Originally published in Insidermedicine Sodium intake has a direct and independent impact on the risk of stroke and cardiovascular disease, according to a meta-analysis published online ahead of print in the British Medical Journal. id="play_continuous_flvs" classid="clsid:d27cdb6e-ae6d-11cf-96b8-444553540000" width="385" height="239" codebase="http://download.macromedia.com/pub/shockwave/cabs/flash/swflash.cab#version=6,0,40,0">
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Will the H1N1 flu virus mutate?

Originally published in MedPage Today by Michael Smith, MedPage Today North American Correspondent The CDC is keeping a careful eye on a mutation in some strains of the pandemic H1N1 flu that Norwegian researchers isolated from three patients with severe disease. The mutation has been seen "sporadically" in the U.S., according to Anne Schuchat, MD, director of the CDC's National Center for Immunization ...

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When it comes to terminal disease, experimental therapies can be a patient's last hope. Should physicians try to bend the entry criteria of clinical studies to include these often desperate patients? A recent study from the University of Massachusetts medical school revealed that 90 percent of physicians would ignore the entry guidelines for a study if they felt that it would benefit the patient. The New York Times cited examples ranging from "altering ...

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by Jeoffry B.Gordon, MD, MPH The recent recommendation of the US Preventive Services Task Force against routine screening mammograms for healthy, low risk women under the age of fifty has demonstrated our broad consensus about the value of breast cancer screening. The discussions about new guidance from the American Academy of Obstetrics and Gynecology on when to start and how often to do PAP smears illuminate the impact, effectiveness and support ...

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Originally published in MedPage Today by Emily P. Walker, MedPage Today Washington Correspondent The emotional debate over a federal panel's proposal to end routine mammograms for women in their 40s has reignited controversy over a contentious healthcare reform issue: comparative effectiveness research. Healthcare reform opponents say the new mammogram guidelines by the U.S. Preventive Services Task Force (USPSTF) make their point: If ...

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The American College of Obstetrics and Gynecology (ACOG) has just revised their guidelines for Pap smears under some pressure. This resulted from an Annals of Internal Medicine article which documented that only 16.4% of gynecologists followed the College’s prior guidelines. Most did more screenings than indicated, the worst record of the specialties tested. But the ACOG still recommends that nearly all women obtain regular screening at intervals of 1-3 years. The ...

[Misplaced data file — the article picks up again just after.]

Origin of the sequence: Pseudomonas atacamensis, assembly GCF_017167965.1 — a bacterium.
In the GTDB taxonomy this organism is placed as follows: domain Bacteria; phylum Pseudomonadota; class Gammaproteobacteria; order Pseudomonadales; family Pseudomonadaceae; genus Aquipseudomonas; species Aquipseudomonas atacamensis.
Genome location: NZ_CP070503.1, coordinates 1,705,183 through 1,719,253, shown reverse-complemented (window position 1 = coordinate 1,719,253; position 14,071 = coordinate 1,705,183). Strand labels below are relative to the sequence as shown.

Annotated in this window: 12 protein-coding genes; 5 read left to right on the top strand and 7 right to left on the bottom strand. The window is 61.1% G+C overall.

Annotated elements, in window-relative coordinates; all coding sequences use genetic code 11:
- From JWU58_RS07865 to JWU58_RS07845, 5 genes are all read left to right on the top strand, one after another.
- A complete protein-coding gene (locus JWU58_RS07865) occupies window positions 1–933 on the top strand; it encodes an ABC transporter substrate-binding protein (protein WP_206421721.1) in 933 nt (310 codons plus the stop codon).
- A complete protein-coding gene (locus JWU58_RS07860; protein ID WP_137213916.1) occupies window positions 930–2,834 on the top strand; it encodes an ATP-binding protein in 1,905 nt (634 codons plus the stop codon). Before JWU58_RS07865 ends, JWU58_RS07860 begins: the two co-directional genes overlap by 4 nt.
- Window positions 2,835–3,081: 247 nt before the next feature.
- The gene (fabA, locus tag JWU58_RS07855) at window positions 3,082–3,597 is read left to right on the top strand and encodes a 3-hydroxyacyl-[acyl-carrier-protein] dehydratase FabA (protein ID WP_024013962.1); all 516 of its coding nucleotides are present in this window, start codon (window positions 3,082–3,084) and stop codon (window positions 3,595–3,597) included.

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Originally published in MedPage Today by Michael Smith, MedPage Today North American Correspondent In the first six months of the H1N1 flu pandemic, 22 million Americans fell ill from the virus, the CDC now estimates. Of those, about 98,000 needed inpatient care, and 3,900 died, according to Anne Schuchat, MD, director of the CDC's National Center for Immunization and Respiratory Diseases. The estimates ...

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Originally published in Insidermedicine Daily text messages sent to individuals' cells phones can help remind them to use sunscreen, according to research published in the latest issue of the Archives of Dermatology. id="play_continuous_flvs" classid="clsid:d27cdb6e-ae6d-11cf-96b8-444553540000" width="385" height="239" codebase="http://download.macromedia.com/pub/shockwave/cabs/flash/swflash.cab#version=6,0,40,0">
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Originally published in MedPage Today by Charles Bankhead, MedPage Today Staff Writer Women can wait longer for their first Pap smear and then repeat the test less frequently, according to recommendations from the American College of Obstetricians and Gynecologists (ACOG). The organization now says women should begin cervical cancer screening with a Pap test at age 21. Subsequent tests should occur at ...

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Doctors have understood for some time that it was inevitable. The American Cancer Society has acknowledged that cancer screening has been oversold. It seems like every day you read in the newspaper that what was standard medical care yesterday is now no longer recommended. Don't doctors know anything? Well, actually they do. And what seems like paradoxical behavior, no longer recommending aggressive screening for certain cancers, actually represents a more sophisticated ...

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